One of the most indelible images of my time spent in Greece has to be seeing the early morning snorkelers surfacing from the Aegean with live octopi, which they repeatedly smashed against the rocks to both dispatch and tenderize. After being grilled to a nice char, the somewhat-scary-looking tentacles were served for breakfast with nothing more than a drizzle of olive oil and a squeeze of fresh lemon. Sitting outside at a table overlooking some picturesque island harbor, I never dreamed I’d eat better octopus—until I discovered Zorba’s Bar & Grill (4710 Eastern Ave., 410-276-4484).
Opened in 1989, Zorba's is an institution in Greektown, the Southeast Baltimore neighborhood that has been home to a large Greek-American community since the 1930s. Today the area is mostly Hispanic, with only the strip of Eastern Avenue between Macon and Ponca streets containing the remaining Greek businesses. When I asked the owner of the Greek Town Bakery on Eastern Avenue where I could get some good octopus, he pointed directly out his front window at Zorba's across the street.
"The food here is like old-time Greek food," says owner John Kritikos, 57, sitting at the end of the long oak bar that dominates the space as you enter. He emigrated from the Greek island of Karpathos when he was just 21, joining his father and brother, who were already here. Kritikos worked at several restaurants before fulfilling his own American dream and buying Zorba's in 1991. Though the neighborhood has changed, time has stood still in here. The few tables at the back look onto an open kitchen while a staircase to the right leads to another larger dining room. Some framed black and white prints from the 1964 film "Zorba The Greek" starring Anthony Quinn line the walls, along with some old reviews of the restaurant. Bouzouki music blares from the speakers. "We are 100 percent Greek," says Kritikos, with a thick accent, "but not the customers."
"Good?" he pauses to ask a customer, who is working her way through Zorba's special lamb chops ($25.95 for seven), which are marinated overnight in lemon and just a hint of oregano before hitting the grill.
"So good I can't even talk," she says, snickering, with a mouthful of food. After sitting down to dinner, and trying this signature dish ourselves, we have to concur.
But as succulent and juicy as the lamb is, Zorba's takes octopus to a whole new level. Although it's listed as an appetizer on the menu, you get a huge portion ($17.95), "grilled to perfection" as advertised and drizzled with oil and vinegar. It's so tender and meaty that, if not for the suction cups, you'd think you were eating something much more substantial, like pork. The secret to its non-rubbery consistency, according to Kritikos, is boiling the octopus for an hour before grilling it.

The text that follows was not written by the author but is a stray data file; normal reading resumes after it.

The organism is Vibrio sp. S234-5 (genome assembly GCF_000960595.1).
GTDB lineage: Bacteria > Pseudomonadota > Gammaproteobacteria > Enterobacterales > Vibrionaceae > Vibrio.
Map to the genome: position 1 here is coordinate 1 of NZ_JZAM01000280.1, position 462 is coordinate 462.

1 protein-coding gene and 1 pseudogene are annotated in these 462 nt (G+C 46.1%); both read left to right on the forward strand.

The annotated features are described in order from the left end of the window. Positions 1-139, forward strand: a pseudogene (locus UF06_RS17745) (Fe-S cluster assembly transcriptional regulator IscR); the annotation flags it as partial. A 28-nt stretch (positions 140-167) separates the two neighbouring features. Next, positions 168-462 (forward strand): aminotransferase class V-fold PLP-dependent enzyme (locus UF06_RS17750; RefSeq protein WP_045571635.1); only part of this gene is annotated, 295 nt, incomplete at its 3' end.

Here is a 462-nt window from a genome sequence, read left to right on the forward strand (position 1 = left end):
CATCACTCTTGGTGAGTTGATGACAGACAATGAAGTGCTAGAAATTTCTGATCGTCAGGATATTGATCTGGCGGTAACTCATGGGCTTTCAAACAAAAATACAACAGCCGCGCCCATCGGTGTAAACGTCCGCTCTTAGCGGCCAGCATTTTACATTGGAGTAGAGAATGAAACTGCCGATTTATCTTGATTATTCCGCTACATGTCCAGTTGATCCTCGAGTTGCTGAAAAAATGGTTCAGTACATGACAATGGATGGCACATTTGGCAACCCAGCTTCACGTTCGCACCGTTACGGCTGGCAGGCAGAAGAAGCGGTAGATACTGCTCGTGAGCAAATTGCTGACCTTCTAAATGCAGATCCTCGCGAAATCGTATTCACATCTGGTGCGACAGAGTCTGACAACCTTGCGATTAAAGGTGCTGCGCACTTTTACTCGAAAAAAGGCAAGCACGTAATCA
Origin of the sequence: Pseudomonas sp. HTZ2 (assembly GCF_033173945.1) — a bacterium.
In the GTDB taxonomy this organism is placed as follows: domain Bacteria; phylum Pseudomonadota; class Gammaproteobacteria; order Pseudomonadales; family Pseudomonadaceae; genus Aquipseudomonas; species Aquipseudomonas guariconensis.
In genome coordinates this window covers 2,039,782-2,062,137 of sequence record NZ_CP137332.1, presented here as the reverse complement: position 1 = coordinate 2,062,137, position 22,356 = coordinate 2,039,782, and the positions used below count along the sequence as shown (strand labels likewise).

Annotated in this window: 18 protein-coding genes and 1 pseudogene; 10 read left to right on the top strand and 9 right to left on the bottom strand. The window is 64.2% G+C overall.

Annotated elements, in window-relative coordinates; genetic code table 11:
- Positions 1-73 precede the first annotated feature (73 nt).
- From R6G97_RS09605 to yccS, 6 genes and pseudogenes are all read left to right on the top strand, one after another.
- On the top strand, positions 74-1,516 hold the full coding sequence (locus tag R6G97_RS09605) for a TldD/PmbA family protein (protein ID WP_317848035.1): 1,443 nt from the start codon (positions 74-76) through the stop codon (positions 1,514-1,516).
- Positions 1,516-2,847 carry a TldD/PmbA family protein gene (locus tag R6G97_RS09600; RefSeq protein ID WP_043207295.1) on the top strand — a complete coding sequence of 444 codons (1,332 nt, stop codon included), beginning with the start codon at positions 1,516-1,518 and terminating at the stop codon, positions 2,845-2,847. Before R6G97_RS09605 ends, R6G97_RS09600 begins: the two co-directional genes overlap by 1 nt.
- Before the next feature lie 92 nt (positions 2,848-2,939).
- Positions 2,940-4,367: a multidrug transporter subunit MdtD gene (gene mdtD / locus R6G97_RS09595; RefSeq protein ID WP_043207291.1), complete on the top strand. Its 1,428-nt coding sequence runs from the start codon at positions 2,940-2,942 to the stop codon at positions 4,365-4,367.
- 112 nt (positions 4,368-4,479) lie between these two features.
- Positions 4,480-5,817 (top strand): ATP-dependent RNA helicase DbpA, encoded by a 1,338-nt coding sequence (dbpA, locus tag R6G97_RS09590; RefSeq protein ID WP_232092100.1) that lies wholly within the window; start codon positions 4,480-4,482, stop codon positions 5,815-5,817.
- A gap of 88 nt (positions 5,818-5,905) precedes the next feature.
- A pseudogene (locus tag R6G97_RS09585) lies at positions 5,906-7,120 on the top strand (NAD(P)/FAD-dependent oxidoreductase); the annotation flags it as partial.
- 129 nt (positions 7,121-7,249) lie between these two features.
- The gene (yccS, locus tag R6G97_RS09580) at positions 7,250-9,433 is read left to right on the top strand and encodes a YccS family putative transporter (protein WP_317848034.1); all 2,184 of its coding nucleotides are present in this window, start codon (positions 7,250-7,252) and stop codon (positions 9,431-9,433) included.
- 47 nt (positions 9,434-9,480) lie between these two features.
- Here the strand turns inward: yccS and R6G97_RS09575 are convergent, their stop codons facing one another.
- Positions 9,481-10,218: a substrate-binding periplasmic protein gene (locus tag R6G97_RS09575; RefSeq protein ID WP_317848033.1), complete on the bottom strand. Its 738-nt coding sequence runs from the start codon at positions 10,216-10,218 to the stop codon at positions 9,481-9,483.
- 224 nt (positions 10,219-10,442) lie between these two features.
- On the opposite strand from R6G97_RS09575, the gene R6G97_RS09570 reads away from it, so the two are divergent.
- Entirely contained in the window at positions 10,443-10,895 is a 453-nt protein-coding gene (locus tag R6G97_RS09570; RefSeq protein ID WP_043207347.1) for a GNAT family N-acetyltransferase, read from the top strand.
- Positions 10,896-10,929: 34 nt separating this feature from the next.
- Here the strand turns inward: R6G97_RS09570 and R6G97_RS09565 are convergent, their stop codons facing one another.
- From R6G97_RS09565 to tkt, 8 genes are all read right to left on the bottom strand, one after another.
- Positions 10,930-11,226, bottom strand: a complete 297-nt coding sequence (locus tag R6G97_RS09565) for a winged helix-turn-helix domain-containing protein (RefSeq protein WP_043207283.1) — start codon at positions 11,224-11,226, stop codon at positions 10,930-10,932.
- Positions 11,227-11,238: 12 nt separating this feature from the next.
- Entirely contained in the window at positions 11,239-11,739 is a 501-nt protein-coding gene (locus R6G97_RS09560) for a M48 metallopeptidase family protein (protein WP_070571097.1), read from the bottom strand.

Speaking of pork, marinated hunks of spit-roasted butt sizzle in plain view of the customers downstairs. Flavorful and moist, the meat gets pulled apart and piled high on a plate for kontosouvli ($17.95) or is served in the pork souvlaki platter ($16.95), with the requisite lettuce and tomato on a thick pita with garlicky tzatziki, or yogurt-cucumber sauce, and fries on the side.
If you are craving classic Greek comfort food such as moussaka or pastitio (both $11.95), Zorba's serves those dishes as well, though Kritikos humbly says they are "the same as anywhere else." The moussaka features layers of tender eggplant, ground beef, and sliced potatoes topped with a rich béchamel sauce and baked, while the pastitsio, made with noodles, is a Greek version of lasagna. We tried the moussaka, which was good, if not a little on the heavy side.
We also sampled the dolmades ($6.95 for five), which were the biggest stuffed grape leaves I have ever seen, filled with a generous amount of ground beef and rice and topped with the traditional avgolemono sauce made with egg, lemon, and broth. These could have been a meal on its own paired with the rustic "horiatiki salata" ($4-$11.50), or Greek village salad, with chunks of tomato, cucumber, red onion, green peppers, kalamata olives, and a slab of imported feta. The only problem with the salad was that it needed more cheese.
Because fish is another one of Zorba's specialties, we had to sample the branzino, or Mediterranean seabass, a Greek delicacy that has become recently popular on these shores. We ordered ours whole as opposed to filleted, but when it arrived, thoroughly blackened, I feared it had been overcooked. Beneath the crispy skin, however, the fish was flaky and moist, needing only salt and a squeeze of lemon to enhance its own flavor.
Though tempted to try some of the Greek desserts such as baklava ($3) or galaktoboureko ($4), a custard wrapped in phyllo dough, we were way past the point of further consumption and had to throw down the napkins. Next time.
"I always wanted to be a ship's captain as a kid," Kritikos had told me earlier. As we leave on a bustling Friday night and see him chatting with patrons and directing the action on the floor, we think he found something pretty close to that childhood dream—bringing consistently good, rustic Greek fare to Baltimore in the process.